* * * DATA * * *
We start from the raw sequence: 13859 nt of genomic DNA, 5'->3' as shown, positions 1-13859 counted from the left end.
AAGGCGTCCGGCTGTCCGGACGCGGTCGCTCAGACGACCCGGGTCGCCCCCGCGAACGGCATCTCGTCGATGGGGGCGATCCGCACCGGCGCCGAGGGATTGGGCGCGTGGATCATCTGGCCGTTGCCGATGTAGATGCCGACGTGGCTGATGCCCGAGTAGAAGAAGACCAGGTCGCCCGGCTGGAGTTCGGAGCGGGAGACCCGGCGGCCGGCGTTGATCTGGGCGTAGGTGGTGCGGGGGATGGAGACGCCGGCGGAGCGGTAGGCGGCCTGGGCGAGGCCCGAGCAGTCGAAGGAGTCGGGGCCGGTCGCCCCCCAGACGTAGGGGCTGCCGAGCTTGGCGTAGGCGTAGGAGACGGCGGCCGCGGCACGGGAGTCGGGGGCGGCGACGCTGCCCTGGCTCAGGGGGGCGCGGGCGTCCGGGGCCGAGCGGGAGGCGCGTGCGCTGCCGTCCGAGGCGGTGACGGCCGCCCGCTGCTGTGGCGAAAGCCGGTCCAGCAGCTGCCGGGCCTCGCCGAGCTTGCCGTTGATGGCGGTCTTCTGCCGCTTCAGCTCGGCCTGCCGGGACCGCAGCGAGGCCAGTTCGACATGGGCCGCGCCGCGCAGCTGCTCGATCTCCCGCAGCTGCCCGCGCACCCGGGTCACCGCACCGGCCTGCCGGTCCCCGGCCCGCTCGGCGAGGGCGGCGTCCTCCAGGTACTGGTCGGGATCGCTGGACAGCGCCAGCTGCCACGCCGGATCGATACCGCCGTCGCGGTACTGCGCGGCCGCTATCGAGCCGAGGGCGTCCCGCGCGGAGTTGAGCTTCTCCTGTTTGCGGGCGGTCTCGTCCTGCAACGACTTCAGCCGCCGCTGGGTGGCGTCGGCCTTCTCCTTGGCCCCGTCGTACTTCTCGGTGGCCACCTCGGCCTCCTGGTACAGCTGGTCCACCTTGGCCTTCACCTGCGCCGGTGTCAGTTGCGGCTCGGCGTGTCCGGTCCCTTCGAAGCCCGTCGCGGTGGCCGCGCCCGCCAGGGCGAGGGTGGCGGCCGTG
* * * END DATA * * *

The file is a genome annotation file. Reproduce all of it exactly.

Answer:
We start from the raw sequence: 13859 nt of genomic DNA, 5'->3' as shown, positions 1-13859 counted from the left end.
AAGGCGTCCGGCTGTCCGGACGCGGTCGCTCAGACGACCCGGGTCGCCCCCGCGAACGGCATCTCGTCGATGGGGGCGATCCGCACCGGCGCCGAGGGATTGGGCGCGTGGATCATCTGGCCGTTGCCGATGTAGATGCCGACGTGGCTGATGCCCGAGTAGAAGAAGACCAGGTCGCCCGGCTGGAGTTCGGAGCGGGAGACCCGGCGGCCGGCGTTGATCTGGGCGTAGGTGGTGCGGGGGATGGAGACGCCGGCGGAGCGGTAGGCGGCCTGGGCGAGGCCCGAGCAGTCGAAGGAGTCGGGGCCGGTCGCCCCCCAGACGTAGGGGCTGCCGAGCTTGGCGTAGGCGTAGGAGACGGCGGCCGCGGCACGGGAGTCGGGGGCGGCGACGCTGCCCTGGCTCAGGGGGGCGCGGGCGTCCGGGGCCGAGCGGGAGGCGCGTGCGCTGCCGTCCGAGGCGGTGACGGCCGCCCGCTGCTGTGGCGAAAGCCGGTCCAGCAGCTGCCGGGCCTCGCCGAGCTTGCCGTTGATGGCGGTCTTCTGCCGCTTCAGCTCGGCCTGCCGGGACCGCAGCGAGGCCAGTTCGACATGGGCCGCGCCGCGCAGCTGCTCGATCTCCCGCAGCTGCCCGCGCACCCGGGTCACCGCACCGGCCTGCCGGTCCCCGGCCCGCTCGGCGAGGGCGGCGTCCTCCAGGTACTGGTCGGGATCGCTGGACAGCGCCAGCTGCCACGCCGGATCGATACCGCCGTCGCGGTACTGCGCGGCCGCTATCGAGCCGAGGGCGTCCCGCGCGGAGTTGAGCTTCTCCTGTTTGCGGGCGGTCTCGTCCTGCAACGACTTCAGCCGCCGCTGGGTGGCGTCGGCCTTCTCCTTGGCCCCGTCGTACTTCTCGGTGGCCACCTCGGCCTCCTGGTACAGCTGGTCCACCTTGGCCTTCACCTGCGCCGGTGTCAGTTGCGGCTCGGCGTGTCCGGTCCCTTCGAAGCCCGTCGCGGTGGCCGCGCCCGCCAGGGCGAGGGTGGCGGCCGTG